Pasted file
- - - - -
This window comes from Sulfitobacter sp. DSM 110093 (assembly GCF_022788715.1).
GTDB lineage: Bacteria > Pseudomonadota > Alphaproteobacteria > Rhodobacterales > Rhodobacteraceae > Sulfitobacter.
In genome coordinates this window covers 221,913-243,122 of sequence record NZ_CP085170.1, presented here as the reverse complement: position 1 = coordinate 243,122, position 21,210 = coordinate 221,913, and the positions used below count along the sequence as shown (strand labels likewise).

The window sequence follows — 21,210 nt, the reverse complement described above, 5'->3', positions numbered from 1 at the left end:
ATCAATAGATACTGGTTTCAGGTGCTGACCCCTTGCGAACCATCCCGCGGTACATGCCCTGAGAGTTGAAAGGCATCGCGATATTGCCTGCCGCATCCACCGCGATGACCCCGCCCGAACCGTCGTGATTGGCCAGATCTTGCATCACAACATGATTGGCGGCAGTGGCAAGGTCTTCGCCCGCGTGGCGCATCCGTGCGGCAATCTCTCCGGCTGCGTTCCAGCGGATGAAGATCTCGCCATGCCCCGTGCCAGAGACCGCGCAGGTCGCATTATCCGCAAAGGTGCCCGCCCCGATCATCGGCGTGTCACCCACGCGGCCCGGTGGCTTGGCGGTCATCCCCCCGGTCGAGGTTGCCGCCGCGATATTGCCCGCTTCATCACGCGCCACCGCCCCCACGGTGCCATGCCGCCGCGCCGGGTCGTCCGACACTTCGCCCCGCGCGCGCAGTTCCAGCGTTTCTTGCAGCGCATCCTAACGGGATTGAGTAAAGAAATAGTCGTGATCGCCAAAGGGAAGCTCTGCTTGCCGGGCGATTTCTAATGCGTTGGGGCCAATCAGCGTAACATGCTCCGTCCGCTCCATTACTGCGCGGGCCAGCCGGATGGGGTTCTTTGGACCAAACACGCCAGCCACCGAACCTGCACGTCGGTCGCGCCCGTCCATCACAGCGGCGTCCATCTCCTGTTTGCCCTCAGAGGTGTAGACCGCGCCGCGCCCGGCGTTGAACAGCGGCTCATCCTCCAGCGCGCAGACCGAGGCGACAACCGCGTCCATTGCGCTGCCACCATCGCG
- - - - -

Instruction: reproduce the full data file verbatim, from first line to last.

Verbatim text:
This window comes from Sulfitobacter sp. DSM 110093 (assembly GCF_022788715.1).
GTDB lineage: Bacteria > Pseudomonadota > Alphaproteobacteria > Rhodobacterales > Rhodobacteraceae > Sulfitobacter.
In genome coordinates this window covers 221,913-243,122 of sequence record NZ_CP085170.1, presented here as the reverse complement: position 1 = coordinate 243,122, position 21,210 = coordinate 221,913, and the positions used below count along the sequence as shown (strand labels likewise).

The window sequence follows — 21,210 nt, the reverse complement described above, 5'->3', positions numbered from 1 at the left end:
ATCAATAGATACTGGTTTCAGGTGCTGACCCCTTGCGAACCATCCCGCGGTACATGCCCTGAGAGTTGAAAGGCATCGCGATATTGCCTGCCGCATCCACCGCGATGACCCCGCCCGAACCGTCGTGATTGGCCAGATCTTGCATCACAACATGATTGGCGGCAGTGGCAAGGTCTTCGCCCGCGTGGCGCATCCGTGCGGCAATCTCTCCGGCTGCGTTCCAGCGGATGAAGATCTCGCCATGCCCCGTGCCAGAGACCGCGCAGGTCGCATTATCCGCAAAGGTGCCCGCCCCGATCATCGGCGTGTCACCCACGCGGCCCGGTGGCTTGGCGGTCATCCCCCCGGTCGAGGTTGCCGCCGCGATATTGCCCGCTTCATCACGCGCCACCGCCCCCACGGTGCCATGCCGCCGCGCCGGGTCGTCCGACACTTCGCCCCGCGCGCGCAGTTCCAGCGTTTCTTGCAGCGCATCCTAACGGGATTGAGTAAAGAAATAGTCGTGATCGCCAAAGGGAAGCTCTGCTTGCCGGGCGATTTCTAATGCGTTGGGGCCAATCAGCGTAACATGCTCCGTCCGCTCCATTACTGCGCGGGCCAGCCGGATGGGGTTCTTTGGACCAAACACGCCAGCCACCGAACCTGCACGTCGGTCGCGCCCGTCCATCACAGCGGCGTCCATCTCCTGTTTGCCCTCAGAGGTGTAGACCGCGCCGCGCCCGGCGTTGAACAGCGGCTCATCCTCCAGCGCGCAGACCGAGGCGACAACCGCGTCCATTGCGCTGCCACCATCGCG